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Fan fiction Trekkies on course for court

View profile for Christopher Buck
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​Axanar Productions (‘Axanar’) have boldly gone where no other filmmakers have gone before and raised over $1,000,000 to produce a feature-length movie set 21 years before the first Star Trek episode. Does this infringe copyright laws? CBS and Paramount certainly think so…

Course Heading for Court

CBS and Paramount are suing fan fiction writers, Anaxar, for copyright infringement.The opposition arose after Axanar released a short advertisement promoting the production. Court documents have since been produced by CBS and Paramount, which provide examples of the “unauthorised exploitation” of the original Star Trek series.

Axanar’s film is based at the time of the Four Years War - 21 years before Captain Kirk and his crew beamed onto our TV screens. CBS and Paramount are claiming Axanar have infringed the rights of Star Trek in numerous ways. And when Axanar looked to challenge the claim, the broadcasting giants responded with details of the alleged infringements, which included…

  1. using names of characters and planets
  2. characters wearing gold uniforms
  3. displaying triangular medals on the left breast of dress uniform
  4. the use of phasers, warp drive and beaming up transporters
  5. portraying Vulcans with pointy ears
  6. using similar Klingon make-up as in the original series
  7. using the fictional Klingon language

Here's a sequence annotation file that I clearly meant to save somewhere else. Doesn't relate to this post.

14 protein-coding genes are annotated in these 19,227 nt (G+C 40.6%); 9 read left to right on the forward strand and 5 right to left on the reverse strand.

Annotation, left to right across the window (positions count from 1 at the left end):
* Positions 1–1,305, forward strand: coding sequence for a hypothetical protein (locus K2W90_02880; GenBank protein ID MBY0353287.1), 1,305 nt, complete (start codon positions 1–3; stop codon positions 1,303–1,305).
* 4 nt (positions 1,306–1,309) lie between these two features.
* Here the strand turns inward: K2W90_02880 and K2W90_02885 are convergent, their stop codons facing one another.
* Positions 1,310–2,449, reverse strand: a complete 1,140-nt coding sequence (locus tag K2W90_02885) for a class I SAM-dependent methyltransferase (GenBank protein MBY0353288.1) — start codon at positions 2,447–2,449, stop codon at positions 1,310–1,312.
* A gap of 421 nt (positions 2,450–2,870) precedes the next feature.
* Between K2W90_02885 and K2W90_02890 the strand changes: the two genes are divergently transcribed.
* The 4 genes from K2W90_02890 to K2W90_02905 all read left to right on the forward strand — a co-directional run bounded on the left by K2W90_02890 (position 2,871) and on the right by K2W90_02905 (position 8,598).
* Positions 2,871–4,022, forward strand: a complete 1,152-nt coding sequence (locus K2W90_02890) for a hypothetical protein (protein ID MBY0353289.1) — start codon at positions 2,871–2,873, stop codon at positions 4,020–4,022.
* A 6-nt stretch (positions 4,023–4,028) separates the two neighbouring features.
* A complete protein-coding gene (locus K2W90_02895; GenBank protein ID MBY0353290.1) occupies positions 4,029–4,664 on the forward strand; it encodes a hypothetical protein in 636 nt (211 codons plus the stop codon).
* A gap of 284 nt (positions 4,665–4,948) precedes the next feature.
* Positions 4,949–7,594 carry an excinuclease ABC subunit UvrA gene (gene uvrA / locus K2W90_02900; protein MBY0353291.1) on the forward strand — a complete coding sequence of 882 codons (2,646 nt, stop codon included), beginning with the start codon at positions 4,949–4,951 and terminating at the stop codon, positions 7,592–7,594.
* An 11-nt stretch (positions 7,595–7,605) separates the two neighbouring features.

Simple Logic?

In total, Paramount and CBS have given 45 examples where Axanar has "intentionally sought to replicate the Star Trek copyrighted works". The Vulcan scene in Axanar’s YouTube clip alone is allegedly guilty of 12 instances of infringement. Further to making their claim, CBS and Paramount have requested that the matter be heard and decided by a jury

Axanar is supported by George Takei, an actor from the original Star Trek series, and stars of the prelude, including Battlestar Galactica's Richard Hatch and Tony Todd. It has been argued that fan fiction is, in essence, free publicity and marketing for the original production. Axanar believes “fan films are like free commercials for the Star Trek franchise!” They also go on to say how, in fact, the fan films could be more than free commercials thanks to the social media traction as a result of new productions being shared and discussed.

There is clearly a lot of support and drive behind the fan fiction production, but this may not be enough to allow it to go ahead. Saying that, according to a recent article on Axanar’s blog, it is debatable whether CBS and Paramount may be shooting themselves in the foot by not allowing for the production of essentially free promotional material.

The Final Frontier                                                                                                         

If CBS and Paramount are successful in their argument, it could have to a major impact on fan fiction productions, both in relation to Star Trek and other franchises. The decisions made in this case will affect how fan films are viewed, especially by producers of original productions, and to what extent they may or may not be produced.

The claim for copyright infringement means it is now uncertain whether Axanar’s fan fiction production will live long and prosper. 

Expert advice

It is always worth considering what, if any, implications may arise from any actions you are looking to take. Whether that is looking to produce fan fiction without infringing the rights of the original material, or protecting your own original material from infringement.

If you find yourself in a situation where you need advice on whether or not you have infringed on a copyright then please feel free to get on contact with me on chris.buck@franklins-sols.co.uk or on 01908 850 616.

Image courtesy of 123rf.com

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